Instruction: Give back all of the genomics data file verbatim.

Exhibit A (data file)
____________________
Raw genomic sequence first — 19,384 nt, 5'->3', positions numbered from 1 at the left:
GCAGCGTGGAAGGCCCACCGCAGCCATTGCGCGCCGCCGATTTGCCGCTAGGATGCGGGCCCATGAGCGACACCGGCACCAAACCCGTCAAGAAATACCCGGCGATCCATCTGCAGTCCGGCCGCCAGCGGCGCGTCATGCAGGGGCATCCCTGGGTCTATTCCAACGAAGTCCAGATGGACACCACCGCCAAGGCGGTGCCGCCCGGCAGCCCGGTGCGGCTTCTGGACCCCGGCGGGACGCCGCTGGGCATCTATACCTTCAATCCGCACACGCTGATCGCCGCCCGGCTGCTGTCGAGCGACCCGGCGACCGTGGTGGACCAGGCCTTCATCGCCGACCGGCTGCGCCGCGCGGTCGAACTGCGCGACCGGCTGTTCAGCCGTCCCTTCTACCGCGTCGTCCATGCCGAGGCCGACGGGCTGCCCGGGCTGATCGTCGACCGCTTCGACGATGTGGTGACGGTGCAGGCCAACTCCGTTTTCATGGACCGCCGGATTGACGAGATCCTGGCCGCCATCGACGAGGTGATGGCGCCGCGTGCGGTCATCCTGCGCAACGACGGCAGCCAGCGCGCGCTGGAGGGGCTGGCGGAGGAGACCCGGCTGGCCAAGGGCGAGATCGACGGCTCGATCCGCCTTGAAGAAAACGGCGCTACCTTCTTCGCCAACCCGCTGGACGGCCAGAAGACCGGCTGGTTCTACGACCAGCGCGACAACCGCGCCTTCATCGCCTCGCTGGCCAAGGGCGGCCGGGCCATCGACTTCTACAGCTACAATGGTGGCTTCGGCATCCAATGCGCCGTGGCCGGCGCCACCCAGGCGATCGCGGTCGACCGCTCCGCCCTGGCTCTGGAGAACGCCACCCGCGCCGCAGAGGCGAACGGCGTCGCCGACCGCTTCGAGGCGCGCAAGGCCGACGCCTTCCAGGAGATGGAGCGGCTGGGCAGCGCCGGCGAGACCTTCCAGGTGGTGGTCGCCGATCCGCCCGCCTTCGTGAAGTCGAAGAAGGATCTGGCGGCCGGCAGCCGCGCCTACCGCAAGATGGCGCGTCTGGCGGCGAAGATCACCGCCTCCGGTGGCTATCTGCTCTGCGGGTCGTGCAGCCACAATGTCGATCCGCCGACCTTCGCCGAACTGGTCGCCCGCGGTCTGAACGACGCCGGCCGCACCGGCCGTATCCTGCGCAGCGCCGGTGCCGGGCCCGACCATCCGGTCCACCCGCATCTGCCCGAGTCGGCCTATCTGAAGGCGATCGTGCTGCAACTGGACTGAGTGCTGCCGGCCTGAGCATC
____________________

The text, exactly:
Raw genomic sequence first — 19,384 nt, 5'->3', positions numbered from 1 at the left:
GCAGCGTGGAAGGCCCACCGCAGCCATTGCGCGCCGCCGATTTGCCGCTAGGATGCGGGCCCATGAGCGACACCGGCACCAAACCCGTCAAGAAATACCCGGCGATCCATCTGCAGTCCGGCCGCCAGCGGCGCGTCATGCAGGGGCATCCCTGGGTCTATTCCAACGAAGTCCAGATGGACACCACCGCCAAGGCGGTGCCGCCCGGCAGCCCGGTGCGGCTTCTGGACCCCGGCGGGACGCCGCTGGGCATCTATACCTTCAATCCGCACACGCTGATCGCCGCCCGGCTGCTGTCGAGCGACCCGGCGACCGTGGTGGACCAGGCCTTCATCGCCGACCGGCTGCGCCGCGCGGTCGAACTGCGCGACCGGCTGTTCAGCCGTCCCTTCTACCGCGTCGTCCATGCCGAGGCCGACGGGCTGCCCGGGCTGATCGTCGACCGCTTCGACGATGTGGTGACGGTGCAGGCCAACTCCGTTTTCATGGACCGCCGGATTGACGAGATCCTGGCCGCCATCGACGAGGTGATGGCGCCGCGTGCGGTCATCCTGCGCAACGACGGCAGCCAGCGCGCGCTGGAGGGGCTGGCGGAGGAGACCCGGCTGGCCAAGGGCGAGATCGACGGCTCGATCCGCCTTGAAGAAAACGGCGCTACCTTCTTCGCCAACCCGCTGGACGGCCAGAAGACCGGCTGGTTCTACGACCAGCGCGACAACCGCGCCTTCATCGCCTCGCTGGCCAAGGGCGGCCGGGCCATCGACTTCTACAGCTACAATGGTGGCTTCGGCATCCAATGCGCCGTGGCCGGCGCCACCCAGGCGATCGCGGTCGACCGCTCCGCCCTGGCTCTGGAGAACGCCACCCGCGCCGCAGAGGCGAACGGCGTCGCCGACCGCTTCGAGGCGCGCAAGGCCGACGCCTTCCAGGAGATGGAGCGGCTGGGCAGCGCCGGCGAGACCTTCCAGGTGGTGGTCGCCGATCCGCCCGCCTTCGTGAAGTCGAAGAAGGATCTGGCGGCCGGCAGCCGCGCCTACCGCAAGATGGCGCGTCTGGCGGCGAAGATCACCGCCTCCGGTGGCTATCTGCTCTGCGGGTCGTGCAGCCACAATGTCGATCCGCCGACCTTCGCCGAACTGGTCGCCCGCGGTCTGAACGACGCCGGCCGCACCGGCCGTATCCTGCGCAGCGCCGGTGCCGGGCCCGACCATCCGGTCCACCCGCATCTGCCCGAGTCGGCCTATCTGAAGGCGATCGTGCTGCAACTGGACTGAGTGCTGCCGGCCTGAGCATC